With Phillies manager Joe Girardi facing questions from reporters about his job security, owner John Middleton and president of baseball operations Dave Dombrowski must consider the following.
• Would moving on from Girardi elicit howls of injustice from players, fans and media? (Probably not.)
• Who would replace Girardi? (There is no obvious answer.)
• Would a new manager improve the team’s performance? (Not without better defense and better relief pitching, and Dombrowski cannot snap his fingers and make those disappear problems.)
Sometimes teams believe change is necessary for change’s sake. The Phillies, seven games under .500 for the first time since the end of the 2017 season, might be reaching that point. The largest deficit a Phillies team has overcome to win a division was 8 1/2 games in 2007. The current group, the product of a club record $228.7 million payroll, is 11 1/2 games back.
The expansion of the postseason means all is not lost for a franchise trying to make the playoffs for the first time since 2011, the second-longest drought in the majors. As the calendar turns to June, seven National League teams likely are pretenders, leaving eight clubs to battle for six spots. The Phillies, while six games back in the race for the third wild card, have played one of the toughest schedules in the majors. Their remaining schedule is one of the easiest.
So, one way to look at this is that things can only get better, particularly when four Phillies sluggers — Nick Castellanos, Rhys Hoskins, JT Realmuto and Kyle Schwarber — are not producing to their expected levels when compared to the rest of the league. All but Realmuto, who had the day off, hit home runs Monday in the Phillies’ latest dispiriting defeat, 5-4 to the Giants in 10 innings. But uh, have you seen this team in action? The Phillies are who we thought they were. Only worse.
Back on March 21, shortly after Dombrowski added to his collection of DHs by signing Schwarber and Castellanos, The Athletic‘s Jayson Stark wrote a story headlined, “Can a team as defensively challenged as the Phillies win anything?” Dombrowski obviously thought so. His 2014 and 2013 Tigers teams made the playoffs even though they were the third- and fourth-lowest rated teams according to Defensive Runs Saved since the invention of the metric in 2003.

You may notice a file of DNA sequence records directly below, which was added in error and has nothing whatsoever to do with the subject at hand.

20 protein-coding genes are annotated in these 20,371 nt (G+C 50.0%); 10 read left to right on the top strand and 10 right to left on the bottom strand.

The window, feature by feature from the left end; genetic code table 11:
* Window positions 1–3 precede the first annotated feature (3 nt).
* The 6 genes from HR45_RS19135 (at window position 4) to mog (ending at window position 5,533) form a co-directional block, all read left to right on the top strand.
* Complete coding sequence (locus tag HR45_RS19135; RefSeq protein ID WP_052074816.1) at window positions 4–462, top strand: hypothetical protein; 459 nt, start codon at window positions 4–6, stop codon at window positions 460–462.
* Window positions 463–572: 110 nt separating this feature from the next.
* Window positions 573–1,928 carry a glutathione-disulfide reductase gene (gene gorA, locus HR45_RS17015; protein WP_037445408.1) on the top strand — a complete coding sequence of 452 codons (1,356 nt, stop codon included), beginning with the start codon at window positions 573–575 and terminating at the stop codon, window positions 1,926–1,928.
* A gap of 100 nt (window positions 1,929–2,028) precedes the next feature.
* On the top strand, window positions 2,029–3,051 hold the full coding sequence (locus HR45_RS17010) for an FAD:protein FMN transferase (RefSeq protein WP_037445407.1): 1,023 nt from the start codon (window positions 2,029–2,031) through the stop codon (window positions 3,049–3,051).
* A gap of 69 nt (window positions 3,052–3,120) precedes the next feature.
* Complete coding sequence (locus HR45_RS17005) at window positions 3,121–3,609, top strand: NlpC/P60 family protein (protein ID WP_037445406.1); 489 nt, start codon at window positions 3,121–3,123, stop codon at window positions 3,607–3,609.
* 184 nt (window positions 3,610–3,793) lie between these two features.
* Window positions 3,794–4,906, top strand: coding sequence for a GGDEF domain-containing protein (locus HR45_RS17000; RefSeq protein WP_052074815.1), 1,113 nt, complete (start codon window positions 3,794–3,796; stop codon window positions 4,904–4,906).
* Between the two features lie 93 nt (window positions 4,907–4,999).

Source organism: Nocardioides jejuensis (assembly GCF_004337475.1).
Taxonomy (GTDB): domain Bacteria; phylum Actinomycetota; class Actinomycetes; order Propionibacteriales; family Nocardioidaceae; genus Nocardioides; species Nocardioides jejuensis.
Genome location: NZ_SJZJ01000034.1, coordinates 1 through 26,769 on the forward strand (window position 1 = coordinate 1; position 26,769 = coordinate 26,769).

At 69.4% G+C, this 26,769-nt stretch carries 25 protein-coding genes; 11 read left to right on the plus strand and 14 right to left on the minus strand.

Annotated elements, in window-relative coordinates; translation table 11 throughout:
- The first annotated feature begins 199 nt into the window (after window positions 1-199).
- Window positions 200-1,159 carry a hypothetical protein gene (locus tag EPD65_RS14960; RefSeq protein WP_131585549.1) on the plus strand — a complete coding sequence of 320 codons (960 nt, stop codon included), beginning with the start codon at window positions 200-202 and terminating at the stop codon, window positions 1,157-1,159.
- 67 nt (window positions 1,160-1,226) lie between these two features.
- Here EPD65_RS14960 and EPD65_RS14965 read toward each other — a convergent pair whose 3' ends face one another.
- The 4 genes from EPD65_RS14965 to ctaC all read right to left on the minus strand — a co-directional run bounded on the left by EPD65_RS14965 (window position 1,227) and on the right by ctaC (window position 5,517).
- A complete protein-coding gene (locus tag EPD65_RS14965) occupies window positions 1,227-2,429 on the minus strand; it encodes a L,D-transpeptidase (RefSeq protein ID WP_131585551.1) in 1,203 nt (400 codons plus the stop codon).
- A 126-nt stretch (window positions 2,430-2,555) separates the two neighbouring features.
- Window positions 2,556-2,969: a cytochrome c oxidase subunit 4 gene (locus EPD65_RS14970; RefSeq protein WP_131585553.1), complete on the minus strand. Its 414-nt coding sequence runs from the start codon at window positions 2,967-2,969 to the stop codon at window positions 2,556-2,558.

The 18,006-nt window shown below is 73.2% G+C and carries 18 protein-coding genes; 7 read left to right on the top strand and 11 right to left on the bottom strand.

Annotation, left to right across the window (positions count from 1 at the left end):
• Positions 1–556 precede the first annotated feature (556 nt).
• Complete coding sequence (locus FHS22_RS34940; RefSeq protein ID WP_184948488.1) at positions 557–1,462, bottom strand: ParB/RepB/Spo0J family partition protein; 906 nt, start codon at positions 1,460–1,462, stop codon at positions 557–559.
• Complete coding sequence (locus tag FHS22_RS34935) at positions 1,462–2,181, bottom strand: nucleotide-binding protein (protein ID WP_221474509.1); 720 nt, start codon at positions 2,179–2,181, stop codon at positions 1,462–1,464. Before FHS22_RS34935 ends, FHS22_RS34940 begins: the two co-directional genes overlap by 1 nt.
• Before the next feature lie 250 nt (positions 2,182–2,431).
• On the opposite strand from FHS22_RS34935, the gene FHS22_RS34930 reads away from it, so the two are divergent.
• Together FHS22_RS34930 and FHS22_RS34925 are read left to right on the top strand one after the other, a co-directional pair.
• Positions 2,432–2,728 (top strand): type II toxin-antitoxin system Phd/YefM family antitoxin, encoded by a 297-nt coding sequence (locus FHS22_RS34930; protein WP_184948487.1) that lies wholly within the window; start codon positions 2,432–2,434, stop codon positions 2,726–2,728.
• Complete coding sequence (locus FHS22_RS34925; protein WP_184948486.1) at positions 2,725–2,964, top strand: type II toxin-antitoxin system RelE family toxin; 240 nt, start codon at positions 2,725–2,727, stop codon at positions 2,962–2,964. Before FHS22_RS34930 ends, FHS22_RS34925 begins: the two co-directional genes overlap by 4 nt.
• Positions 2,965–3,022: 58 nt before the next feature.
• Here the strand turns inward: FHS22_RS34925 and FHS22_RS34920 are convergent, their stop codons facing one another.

By adding Schwarber and Castellanos to a club that finished last in DRS last season, Dombrowski essentially was taking advantage of what the market offered, knowing he couldn’t fix his defense in one fell swoop. Middleton hired him in Dec. 2020 to clean up the mess left by the team’s previous GM, Matt Klentak, and to do it quickly. But when right fielder Bryce Harper, the Phillies’ best defensive outfielder, suffered a small tear to the ulnar collateral ligament in his throwing elbow, a dubious plan went even more awry.
Harper has not played the field since April 16, and might not again until August, if at all this season. Schwarber and Castellanos man the outfield corners most days, and it is not a pretty sight. Center field, meanwhile, is something of a black hole. The Phillies rank 25th in the majors in fWAR from center field, and the jury is out on how much of a difference Monday’s promotion of former No. 1 overall pick Mickey Moniak will make.
The Phillies, in a rare burst of inspired play, won their season series from the Dodgers, four games to three. But they are last in DRS, last in Outs Above Average and 27th in defensive efficiency. And their revamped bullpen, while featuring pitchers with better stuff than in the past, has the highest walk rate in the majors. So, even with an offense that ranks 11th in the majors in runs per game and an above-average rotation headed by Aaron Nola and Zack Wheeler, the Phillies and their manager are in crisis.
Girardi can be relentlessly intense; it’s difficult to imagine Phillies infielders teasing him during pitching changes the way the Mets’ Francisco Lindor and Eduardo Escobar do with a manager who has lightened up some, Buck Showalter. The Phillies have not exactly eased Girardi’s mind by declining to pick up his option for 2023, making this the last guaranteed year of his contract. A story in the Philadelphia Inquirer over the weekend quoted several players questioning the team’s enthusiasm, which might have been a reflection on Girardi. It also might have been a reflection on the team’s frustration with losing. Or both.